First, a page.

Chalkmarks Prekmurje

EAT this, they say. Taste the wine…come try gibanica. We’re at a food festival in Slovenia, which is like being surrounded by all the winners of Master Chef.

Making our way around the tables, we nibble and sip everything. This is our dream life.

There are barrels of craft beer and ice buckets filled with sparkling wine. The cooks are busy carving and grilling meat, stirring cauldrons, dribbling sauces and then topping their dishes with a sprinkling of herbs.

Mmmm, is this prosciutto? No, it’s šunka, says the chef. It looks like the Italian ham but the bone has been removed from the pork leg, it’s then been smoked and spices added.

What do you reckon, he asks. We quickly finish our two chunks. Oh heck, it’s very good.

Having stuffed our face for three hours, there was one last thing we wanted to try, a dessert called gibanica. It means moving cake but sadly it doesn’t really dance around. It wobbles on the plate a bit because it’s built up of layers like a gateaux but with pastry, cottage cheese, apples, walnuts and raisins.

It’s great to find a new country with food you’ve never tried and the Gourmet Over Mura event in Murska Sorbota is a great place to sample everything.

The Slovenes have done a very good job of hiding this region in the northeast of the country.

In fact, we hadn’t even heard of Pomurje, a corner very close to the borders of Austria, Hungary, Croatia and Italy.

We’d been to the capital Ljubljana and visited Lake Bled before, but not to eat and drink. Not like this.

Here they take huge pride in their ingredients, traditions and culinary skills. When I ordered steak at top restaurant Jezeršek, out came the finest cut of mature tender meat. It was served alone, with no vegetables or potatoes, only a piece of bread to soak up the juices. It was unbeatable. We don’t think we looked up for 10 minutes.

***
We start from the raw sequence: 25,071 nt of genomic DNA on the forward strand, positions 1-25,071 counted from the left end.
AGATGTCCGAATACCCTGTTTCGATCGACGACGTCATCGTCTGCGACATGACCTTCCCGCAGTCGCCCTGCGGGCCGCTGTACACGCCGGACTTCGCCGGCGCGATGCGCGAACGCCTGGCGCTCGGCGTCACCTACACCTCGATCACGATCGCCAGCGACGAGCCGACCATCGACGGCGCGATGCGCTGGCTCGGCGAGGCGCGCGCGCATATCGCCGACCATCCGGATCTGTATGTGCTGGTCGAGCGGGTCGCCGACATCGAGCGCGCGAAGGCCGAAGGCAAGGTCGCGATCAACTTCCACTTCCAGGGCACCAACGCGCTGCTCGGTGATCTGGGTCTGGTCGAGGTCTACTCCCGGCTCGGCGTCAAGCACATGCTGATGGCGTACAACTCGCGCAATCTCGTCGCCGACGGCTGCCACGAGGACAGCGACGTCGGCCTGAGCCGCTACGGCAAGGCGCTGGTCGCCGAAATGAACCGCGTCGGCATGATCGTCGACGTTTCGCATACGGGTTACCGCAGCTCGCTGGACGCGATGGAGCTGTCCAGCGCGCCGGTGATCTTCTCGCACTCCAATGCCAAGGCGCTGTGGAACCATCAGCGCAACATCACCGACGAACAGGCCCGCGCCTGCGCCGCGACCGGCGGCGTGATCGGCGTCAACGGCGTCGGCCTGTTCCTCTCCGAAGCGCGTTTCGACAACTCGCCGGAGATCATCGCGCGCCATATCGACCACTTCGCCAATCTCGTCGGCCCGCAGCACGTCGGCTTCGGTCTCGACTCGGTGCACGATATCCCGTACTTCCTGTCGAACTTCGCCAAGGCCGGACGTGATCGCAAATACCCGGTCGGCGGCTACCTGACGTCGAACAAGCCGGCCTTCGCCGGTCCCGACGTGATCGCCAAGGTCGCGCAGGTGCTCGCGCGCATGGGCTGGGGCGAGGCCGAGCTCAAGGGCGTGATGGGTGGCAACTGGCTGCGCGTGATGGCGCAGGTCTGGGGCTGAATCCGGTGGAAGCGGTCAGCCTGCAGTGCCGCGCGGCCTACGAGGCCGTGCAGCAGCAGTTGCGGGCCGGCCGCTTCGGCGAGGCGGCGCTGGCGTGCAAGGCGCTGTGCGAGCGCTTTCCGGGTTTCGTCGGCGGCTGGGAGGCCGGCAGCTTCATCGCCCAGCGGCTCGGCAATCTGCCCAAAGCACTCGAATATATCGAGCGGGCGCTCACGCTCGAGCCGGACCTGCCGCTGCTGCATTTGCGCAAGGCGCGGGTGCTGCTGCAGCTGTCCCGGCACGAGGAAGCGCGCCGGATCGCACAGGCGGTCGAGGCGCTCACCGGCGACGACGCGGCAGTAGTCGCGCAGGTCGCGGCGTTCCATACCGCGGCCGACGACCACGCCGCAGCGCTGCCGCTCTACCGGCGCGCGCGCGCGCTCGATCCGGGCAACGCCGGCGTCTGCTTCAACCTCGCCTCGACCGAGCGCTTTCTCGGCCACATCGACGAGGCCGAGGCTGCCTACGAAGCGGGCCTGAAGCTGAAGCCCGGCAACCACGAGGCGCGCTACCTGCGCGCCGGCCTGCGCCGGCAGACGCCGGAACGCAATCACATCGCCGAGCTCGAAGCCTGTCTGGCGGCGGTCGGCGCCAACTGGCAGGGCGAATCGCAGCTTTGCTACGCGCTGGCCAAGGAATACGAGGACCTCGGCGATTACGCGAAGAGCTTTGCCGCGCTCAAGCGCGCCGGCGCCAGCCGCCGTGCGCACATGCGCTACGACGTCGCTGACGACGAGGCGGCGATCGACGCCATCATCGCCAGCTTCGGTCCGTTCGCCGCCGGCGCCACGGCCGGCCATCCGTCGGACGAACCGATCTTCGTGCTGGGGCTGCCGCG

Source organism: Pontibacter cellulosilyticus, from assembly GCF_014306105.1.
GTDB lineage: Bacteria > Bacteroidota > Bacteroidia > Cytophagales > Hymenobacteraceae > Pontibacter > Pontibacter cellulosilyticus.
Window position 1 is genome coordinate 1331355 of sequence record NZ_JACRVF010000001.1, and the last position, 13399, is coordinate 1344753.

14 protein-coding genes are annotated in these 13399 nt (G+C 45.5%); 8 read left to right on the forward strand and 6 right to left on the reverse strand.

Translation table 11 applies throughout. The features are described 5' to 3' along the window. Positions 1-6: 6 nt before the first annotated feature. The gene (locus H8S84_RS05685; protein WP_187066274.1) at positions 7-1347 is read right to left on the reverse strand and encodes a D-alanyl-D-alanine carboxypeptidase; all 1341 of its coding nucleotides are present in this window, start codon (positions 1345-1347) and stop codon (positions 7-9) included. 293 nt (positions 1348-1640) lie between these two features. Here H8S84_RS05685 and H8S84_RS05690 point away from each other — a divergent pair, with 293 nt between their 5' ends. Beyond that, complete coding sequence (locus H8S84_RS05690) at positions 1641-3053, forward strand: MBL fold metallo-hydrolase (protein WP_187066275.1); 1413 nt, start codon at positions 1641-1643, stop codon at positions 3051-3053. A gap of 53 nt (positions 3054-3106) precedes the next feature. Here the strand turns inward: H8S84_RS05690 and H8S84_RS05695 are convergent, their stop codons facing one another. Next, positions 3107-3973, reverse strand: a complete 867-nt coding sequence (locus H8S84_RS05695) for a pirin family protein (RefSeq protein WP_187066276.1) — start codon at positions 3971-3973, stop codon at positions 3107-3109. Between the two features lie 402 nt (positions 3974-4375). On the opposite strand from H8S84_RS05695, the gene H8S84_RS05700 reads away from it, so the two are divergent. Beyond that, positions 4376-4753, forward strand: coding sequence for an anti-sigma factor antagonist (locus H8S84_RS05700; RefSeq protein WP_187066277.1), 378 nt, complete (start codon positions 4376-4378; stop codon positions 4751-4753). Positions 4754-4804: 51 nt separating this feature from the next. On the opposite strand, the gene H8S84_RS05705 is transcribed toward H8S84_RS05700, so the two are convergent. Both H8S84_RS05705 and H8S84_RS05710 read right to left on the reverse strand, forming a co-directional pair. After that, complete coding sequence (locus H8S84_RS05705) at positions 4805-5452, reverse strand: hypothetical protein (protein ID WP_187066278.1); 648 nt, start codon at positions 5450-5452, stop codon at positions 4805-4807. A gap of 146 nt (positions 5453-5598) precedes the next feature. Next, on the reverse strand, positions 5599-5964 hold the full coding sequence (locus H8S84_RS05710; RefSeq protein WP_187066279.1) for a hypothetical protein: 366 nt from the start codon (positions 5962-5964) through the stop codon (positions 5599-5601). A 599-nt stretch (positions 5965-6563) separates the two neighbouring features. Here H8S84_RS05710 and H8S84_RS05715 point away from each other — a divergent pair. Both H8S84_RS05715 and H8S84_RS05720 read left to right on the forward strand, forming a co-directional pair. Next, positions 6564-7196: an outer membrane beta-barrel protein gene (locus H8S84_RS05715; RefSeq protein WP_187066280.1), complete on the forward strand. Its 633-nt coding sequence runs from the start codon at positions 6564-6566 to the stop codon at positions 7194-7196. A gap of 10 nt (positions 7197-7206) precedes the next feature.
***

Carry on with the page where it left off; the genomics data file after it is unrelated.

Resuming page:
Over breakfast at the Pannonian Village where we’d stayed in a straw roofed cottage, the owner talked a little about which local dishes to look out for.

They’ve huge pumpkin crops, wild mushrooms, buckwheat, the list goes on. Everything they need, they grow right here which is seen in farms such as Firbas where you can stay and help with the animals or simply eat soup, cheese, bread and jam all day long.

There’s also vineyards and cellars, which means they’ve a big wine culture. At Puklavec winery they are winning medals for their Pinot Grigio and best of all you can pick up a bottle at Waitrose, so buy it until it runs out. We have already, of course.

He also explained how this part of Europe was once covered by the ancient Pannonian Sea – around 20million years ago – and that included Hungary, Croatia and Serbia. Now trapped deep underground, this water is warm, rich in minerals makes the land an agricultural haven.

We were almost wondering if this Pannonian Sea was a myth to bring in the tourists but later at Ocean Orchids, I hear the same story. They are using the geothermal water to grow two-million orchids every year. This has been the life work of owner Tomaž Jevšnik to transform farmland into an impressive indoor tropical rainforest complete with banana trees and coffee plants.